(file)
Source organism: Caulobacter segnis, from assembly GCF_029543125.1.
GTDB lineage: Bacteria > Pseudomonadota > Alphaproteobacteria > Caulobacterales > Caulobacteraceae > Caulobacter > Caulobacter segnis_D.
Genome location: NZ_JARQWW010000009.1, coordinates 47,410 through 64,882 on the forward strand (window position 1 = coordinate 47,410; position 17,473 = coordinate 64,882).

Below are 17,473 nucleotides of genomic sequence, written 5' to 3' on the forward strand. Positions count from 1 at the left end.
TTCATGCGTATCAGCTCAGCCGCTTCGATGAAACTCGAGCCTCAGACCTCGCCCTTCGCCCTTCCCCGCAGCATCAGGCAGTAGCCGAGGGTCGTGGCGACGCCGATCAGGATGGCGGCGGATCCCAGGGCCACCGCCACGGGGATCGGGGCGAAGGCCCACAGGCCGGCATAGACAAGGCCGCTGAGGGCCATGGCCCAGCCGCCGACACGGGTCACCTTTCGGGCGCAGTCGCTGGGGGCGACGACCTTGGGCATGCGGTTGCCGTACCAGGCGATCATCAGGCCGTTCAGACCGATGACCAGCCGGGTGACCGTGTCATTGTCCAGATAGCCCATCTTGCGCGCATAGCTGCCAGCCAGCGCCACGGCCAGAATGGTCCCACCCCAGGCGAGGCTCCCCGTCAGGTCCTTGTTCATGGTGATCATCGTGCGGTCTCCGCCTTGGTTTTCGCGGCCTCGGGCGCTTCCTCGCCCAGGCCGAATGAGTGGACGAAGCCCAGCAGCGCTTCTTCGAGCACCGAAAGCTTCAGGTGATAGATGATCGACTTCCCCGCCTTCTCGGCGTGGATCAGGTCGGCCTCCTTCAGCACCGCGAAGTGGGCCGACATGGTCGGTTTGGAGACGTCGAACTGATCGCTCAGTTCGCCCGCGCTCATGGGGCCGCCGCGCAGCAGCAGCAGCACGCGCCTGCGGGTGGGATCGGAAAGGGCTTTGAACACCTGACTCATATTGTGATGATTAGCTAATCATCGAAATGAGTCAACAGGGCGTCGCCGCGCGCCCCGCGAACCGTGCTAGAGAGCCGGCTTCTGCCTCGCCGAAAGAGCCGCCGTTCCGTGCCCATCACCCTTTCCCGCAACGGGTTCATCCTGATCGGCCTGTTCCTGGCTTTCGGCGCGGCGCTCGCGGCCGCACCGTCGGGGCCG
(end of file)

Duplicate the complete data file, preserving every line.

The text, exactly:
Source organism: Caulobacter segnis, from assembly GCF_029543125.1.
GTDB lineage: Bacteria > Pseudomonadota > Alphaproteobacteria > Caulobacterales > Caulobacteraceae > Caulobacter > Caulobacter segnis_D.
Genome location: NZ_JARQWW010000009.1, coordinates 47,410 through 64,882 on the forward strand (window position 1 = coordinate 47,410; position 17,473 = coordinate 64,882).

Below are 17,473 nucleotides of genomic sequence, written 5' to 3' on the forward strand. Positions count from 1 at the left end.
TTCATGCGTATCAGCTCAGCCGCTTCGATGAAACTCGAGCCTCAGACCTCGCCCTTCGCCCTTCCCCGCAGCATCAGGCAGTAGCCGAGGGTCGTGGCGACGCCGATCAGGATGGCGGCGGATCCCAGGGCCACCGCCACGGGGATCGGGGCGAAGGCCCACAGGCCGGCATAGACAAGGCCGCTGAGGGCCATGGCCCAGCCGCCGACACGGGTCACCTTTCGGGCGCAGTCGCTGGGGGCGACGACCTTGGGCATGCGGTTGCCGTACCAGGCGATCATCAGGCCGTTCAGACCGATGACCAGCCGGGTGACCGTGTCATTGTCCAGATAGCCCATCTTGCGCGCATAGCTGCCAGCCAGCGCCACGGCCAGAATGGTCCCACCCCAGGCGAGGCTCCCCGTCAGGTCCTTGTTCATGGTGATCATCGTGCGGTCTCCGCCTTGGTTTTCGCGGCCTCGGGCGCTTCCTCGCCCAGGCCGAATGAGTGGACGAAGCCCAGCAGCGCTTCTTCGAGCACCGAAAGCTTCAGGTGATAGATGATCGACTTCCCCGCCTTCTCGGCGTGGATCAGGTCGGCCTCCTTCAGCACCGCGAAGTGGGCCGACATGGTCGGTTTGGAGACGTCGAACTGATCGCTCAGTTCGCCCGCGCTCATGGGGCCGCCGCGCAGCAGCAGCAGCACGCGCCTGCGGGTGGGATCGGAAAGGGCTTTGAACACCTGACTCATATTGTGATGATTAGCTAATCATCGAAATGAGTCAACAGGGCGTCGCCGCGCGCCCCGCGAACCGTGCTAGAGAGCCGGCTTCTGCCTCGCCGAAAGAGCCGCCGTTCCGTGCCCATCACCCTTTCCCGCAACGGGTTCATCCTGATCGGCCTGTTCCTGGCTTTCGGCGCGGCGCTCGCGGCCGCACCGTCGGGGCCG